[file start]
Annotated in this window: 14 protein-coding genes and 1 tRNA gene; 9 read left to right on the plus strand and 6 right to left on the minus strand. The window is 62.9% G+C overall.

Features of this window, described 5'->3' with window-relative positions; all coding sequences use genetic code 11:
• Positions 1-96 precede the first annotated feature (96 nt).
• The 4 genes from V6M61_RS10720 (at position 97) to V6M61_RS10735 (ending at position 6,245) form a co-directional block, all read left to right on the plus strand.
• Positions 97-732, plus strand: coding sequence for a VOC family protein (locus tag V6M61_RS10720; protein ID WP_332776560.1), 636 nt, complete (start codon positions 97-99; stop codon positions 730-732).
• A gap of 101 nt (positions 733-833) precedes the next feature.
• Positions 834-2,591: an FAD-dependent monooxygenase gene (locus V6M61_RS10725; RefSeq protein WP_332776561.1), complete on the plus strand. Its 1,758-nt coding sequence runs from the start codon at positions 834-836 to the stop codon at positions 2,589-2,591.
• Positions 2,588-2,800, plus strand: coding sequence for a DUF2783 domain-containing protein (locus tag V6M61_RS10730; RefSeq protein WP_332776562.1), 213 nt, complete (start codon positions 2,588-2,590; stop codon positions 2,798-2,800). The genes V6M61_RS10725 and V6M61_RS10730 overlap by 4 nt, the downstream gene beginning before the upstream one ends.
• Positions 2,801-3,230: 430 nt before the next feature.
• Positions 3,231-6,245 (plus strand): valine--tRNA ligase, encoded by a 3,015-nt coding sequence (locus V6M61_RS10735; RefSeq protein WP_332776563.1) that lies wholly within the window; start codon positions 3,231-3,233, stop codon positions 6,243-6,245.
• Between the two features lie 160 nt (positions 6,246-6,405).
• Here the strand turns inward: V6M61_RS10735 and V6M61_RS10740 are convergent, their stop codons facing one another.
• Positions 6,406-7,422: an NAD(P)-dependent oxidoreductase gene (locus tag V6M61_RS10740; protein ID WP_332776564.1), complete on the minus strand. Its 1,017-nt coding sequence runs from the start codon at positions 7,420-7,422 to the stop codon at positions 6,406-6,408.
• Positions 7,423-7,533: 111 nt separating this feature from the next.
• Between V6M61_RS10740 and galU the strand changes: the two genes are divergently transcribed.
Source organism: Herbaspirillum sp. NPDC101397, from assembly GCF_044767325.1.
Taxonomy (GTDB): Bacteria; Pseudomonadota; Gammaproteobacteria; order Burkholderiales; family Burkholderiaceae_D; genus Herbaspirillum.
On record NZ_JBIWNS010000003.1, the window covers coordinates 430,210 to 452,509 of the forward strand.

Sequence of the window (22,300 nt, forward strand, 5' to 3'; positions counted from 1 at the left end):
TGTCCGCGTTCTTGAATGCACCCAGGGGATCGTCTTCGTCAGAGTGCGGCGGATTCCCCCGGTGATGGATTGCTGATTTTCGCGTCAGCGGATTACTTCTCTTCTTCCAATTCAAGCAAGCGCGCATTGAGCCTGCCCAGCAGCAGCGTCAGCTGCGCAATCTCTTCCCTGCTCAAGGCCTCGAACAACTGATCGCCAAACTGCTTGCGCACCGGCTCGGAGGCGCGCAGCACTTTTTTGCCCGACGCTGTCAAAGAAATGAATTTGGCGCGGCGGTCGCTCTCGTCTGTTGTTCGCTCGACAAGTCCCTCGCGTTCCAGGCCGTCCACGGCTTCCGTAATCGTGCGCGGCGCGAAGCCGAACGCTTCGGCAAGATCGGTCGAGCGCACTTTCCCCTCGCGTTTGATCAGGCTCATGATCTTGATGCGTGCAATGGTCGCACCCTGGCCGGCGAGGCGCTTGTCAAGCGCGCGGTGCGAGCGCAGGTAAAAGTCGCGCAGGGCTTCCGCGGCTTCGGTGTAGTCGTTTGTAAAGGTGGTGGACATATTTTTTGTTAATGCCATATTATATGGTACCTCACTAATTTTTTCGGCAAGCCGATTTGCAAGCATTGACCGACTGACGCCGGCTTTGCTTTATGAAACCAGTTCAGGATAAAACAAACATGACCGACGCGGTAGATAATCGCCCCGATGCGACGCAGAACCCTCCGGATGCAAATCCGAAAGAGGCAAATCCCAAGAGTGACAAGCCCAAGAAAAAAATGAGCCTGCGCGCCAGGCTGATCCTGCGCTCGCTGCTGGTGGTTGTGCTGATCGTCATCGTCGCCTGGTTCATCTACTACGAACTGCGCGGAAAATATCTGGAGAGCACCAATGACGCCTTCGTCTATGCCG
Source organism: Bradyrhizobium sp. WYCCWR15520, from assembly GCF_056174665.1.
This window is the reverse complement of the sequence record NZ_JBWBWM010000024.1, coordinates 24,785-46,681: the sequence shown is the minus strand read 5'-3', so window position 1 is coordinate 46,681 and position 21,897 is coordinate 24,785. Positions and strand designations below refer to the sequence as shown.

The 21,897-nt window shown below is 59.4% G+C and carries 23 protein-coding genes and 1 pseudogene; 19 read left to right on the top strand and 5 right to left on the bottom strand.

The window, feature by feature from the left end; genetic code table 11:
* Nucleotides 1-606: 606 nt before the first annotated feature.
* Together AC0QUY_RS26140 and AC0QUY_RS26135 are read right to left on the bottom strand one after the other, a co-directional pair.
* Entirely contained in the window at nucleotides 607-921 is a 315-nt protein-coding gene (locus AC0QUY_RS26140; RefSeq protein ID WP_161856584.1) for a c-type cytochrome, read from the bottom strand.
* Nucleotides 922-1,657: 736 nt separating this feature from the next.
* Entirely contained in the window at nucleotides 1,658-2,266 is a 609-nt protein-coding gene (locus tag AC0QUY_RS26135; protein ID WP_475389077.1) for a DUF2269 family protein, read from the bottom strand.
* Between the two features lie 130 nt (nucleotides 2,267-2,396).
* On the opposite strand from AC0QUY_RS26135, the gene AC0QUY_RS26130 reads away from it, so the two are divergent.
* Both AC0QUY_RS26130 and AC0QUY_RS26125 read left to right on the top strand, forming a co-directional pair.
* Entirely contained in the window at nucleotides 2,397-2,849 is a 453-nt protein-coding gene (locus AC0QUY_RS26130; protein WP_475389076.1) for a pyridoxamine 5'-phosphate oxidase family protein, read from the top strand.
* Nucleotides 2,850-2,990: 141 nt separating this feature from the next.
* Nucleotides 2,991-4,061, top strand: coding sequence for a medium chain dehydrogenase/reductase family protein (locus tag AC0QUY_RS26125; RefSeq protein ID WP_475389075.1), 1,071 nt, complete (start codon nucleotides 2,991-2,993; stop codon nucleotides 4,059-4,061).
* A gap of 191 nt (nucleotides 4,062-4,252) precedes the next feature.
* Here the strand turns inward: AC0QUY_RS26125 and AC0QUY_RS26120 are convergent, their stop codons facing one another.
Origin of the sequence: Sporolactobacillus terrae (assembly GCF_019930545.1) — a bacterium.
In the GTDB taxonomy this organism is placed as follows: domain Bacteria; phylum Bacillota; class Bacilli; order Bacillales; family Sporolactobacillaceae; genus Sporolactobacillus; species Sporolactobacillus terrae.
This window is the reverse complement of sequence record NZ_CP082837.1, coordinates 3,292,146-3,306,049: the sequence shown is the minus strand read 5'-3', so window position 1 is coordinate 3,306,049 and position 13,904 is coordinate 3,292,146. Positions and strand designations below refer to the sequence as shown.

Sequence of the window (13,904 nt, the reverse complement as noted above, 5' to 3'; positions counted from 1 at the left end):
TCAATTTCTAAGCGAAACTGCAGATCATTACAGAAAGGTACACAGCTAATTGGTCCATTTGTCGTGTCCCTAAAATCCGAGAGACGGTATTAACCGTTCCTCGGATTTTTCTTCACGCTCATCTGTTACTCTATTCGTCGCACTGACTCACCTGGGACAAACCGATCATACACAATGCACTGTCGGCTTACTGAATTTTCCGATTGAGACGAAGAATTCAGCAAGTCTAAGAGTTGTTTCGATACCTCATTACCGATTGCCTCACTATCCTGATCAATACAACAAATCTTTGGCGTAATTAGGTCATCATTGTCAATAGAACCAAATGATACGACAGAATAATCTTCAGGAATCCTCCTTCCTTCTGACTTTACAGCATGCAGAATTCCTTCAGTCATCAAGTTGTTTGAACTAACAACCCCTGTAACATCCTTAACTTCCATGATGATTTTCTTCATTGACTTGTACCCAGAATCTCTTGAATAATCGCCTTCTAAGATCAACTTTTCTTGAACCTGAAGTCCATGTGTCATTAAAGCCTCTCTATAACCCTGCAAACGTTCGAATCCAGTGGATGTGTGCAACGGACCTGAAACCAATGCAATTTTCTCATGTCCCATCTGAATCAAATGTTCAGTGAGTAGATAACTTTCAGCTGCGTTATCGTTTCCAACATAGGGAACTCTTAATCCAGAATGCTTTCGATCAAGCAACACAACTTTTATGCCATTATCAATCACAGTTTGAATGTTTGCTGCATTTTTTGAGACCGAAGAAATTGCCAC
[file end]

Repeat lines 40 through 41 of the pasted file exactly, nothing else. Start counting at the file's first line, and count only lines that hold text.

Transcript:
This window is the reverse complement of sequence record NZ_CP082837.1, coordinates 3,292,146-3,306,049: the sequence shown is the minus strand read 5'-3', so window position 1 is coordinate 3,306,049 and position 13,904 is coordinate 3,292,146. Positions and strand designations below refer to the sequence as shown.

Sequence of the window (13,904 nt, the reverse complement as noted above, 5' to 3'; positions counted from 1 at the left end):